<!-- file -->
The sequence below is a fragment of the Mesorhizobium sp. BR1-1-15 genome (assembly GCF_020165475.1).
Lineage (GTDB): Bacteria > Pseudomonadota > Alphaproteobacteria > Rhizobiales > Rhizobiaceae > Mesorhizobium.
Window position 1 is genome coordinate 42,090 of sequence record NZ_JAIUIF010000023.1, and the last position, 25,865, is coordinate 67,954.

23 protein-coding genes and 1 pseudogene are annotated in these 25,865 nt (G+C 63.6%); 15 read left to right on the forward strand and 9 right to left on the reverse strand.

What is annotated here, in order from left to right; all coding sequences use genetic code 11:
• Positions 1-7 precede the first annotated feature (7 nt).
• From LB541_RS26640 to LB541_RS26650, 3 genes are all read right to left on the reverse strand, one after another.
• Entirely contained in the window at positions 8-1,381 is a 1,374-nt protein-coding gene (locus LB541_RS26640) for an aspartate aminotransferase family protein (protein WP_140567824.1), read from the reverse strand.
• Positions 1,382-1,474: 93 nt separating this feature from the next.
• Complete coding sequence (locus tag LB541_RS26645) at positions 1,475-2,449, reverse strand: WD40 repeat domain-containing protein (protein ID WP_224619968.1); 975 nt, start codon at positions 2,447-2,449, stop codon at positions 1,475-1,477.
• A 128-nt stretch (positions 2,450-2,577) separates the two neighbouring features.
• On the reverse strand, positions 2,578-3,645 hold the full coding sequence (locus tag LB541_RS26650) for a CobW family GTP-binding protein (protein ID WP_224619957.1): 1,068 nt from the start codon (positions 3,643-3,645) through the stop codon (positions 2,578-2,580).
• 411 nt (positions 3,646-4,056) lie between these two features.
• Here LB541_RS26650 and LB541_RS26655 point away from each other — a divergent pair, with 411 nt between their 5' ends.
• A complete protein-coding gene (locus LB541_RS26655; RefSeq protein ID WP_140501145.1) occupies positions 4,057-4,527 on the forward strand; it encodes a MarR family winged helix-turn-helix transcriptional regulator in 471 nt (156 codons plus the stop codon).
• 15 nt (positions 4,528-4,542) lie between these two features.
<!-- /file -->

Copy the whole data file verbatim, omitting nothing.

The sequence below is a fragment of the Mesorhizobium sp. BR1-1-15 genome (assembly GCF_020165475.1).
Lineage (GTDB): Bacteria > Pseudomonadota > Alphaproteobacteria > Rhizobiales > Rhizobiaceae > Mesorhizobium.
Window position 1 is genome coordinate 42,090 of sequence record NZ_JAIUIF010000023.1, and the last position, 25,865, is coordinate 67,954.

23 protein-coding genes and 1 pseudogene are annotated in these 25,865 nt (G+C 63.6%); 15 read left to right on the forward strand and 9 right to left on the reverse strand.

What is annotated here, in order from left to right; all coding sequences use genetic code 11:
• Positions 1-7 precede the first annotated feature (7 nt).
• From LB541_RS26640 to LB541_RS26650, 3 genes are all read right to left on the reverse strand, one after another.
• Entirely contained in the window at positions 8-1,381 is a 1,374-nt protein-coding gene (locus LB541_RS26640) for an aspartate aminotransferase family protein (protein WP_140567824.1), read from the reverse strand.
• Positions 1,382-1,474: 93 nt separating this feature from the next.
• Complete coding sequence (locus tag LB541_RS26645) at positions 1,475-2,449, reverse strand: WD40 repeat domain-containing protein (protein ID WP_224619968.1); 975 nt, start codon at positions 2,447-2,449, stop codon at positions 1,475-1,477.
• A 128-nt stretch (positions 2,450-2,577) separates the two neighbouring features.
• On the reverse strand, positions 2,578-3,645 hold the full coding sequence (locus tag LB541_RS26650) for a CobW family GTP-binding protein (protein ID WP_224619957.1): 1,068 nt from the start codon (positions 3,643-3,645) through the stop codon (positions 2,578-2,580).
• 411 nt (positions 3,646-4,056) lie between these two features.
• Here LB541_RS26650 and LB541_RS26655 point away from each other — a divergent pair, with 411 nt between their 5' ends.
• A complete protein-coding gene (locus LB541_RS26655; RefSeq protein ID WP_140501145.1) occupies positions 4,057-4,527 on the forward strand; it encodes a MarR family winged helix-turn-helix transcriptional regulator in 471 nt (156 codons plus the stop codon).
• 15 nt (positions 4,528-4,542) lie between these two features.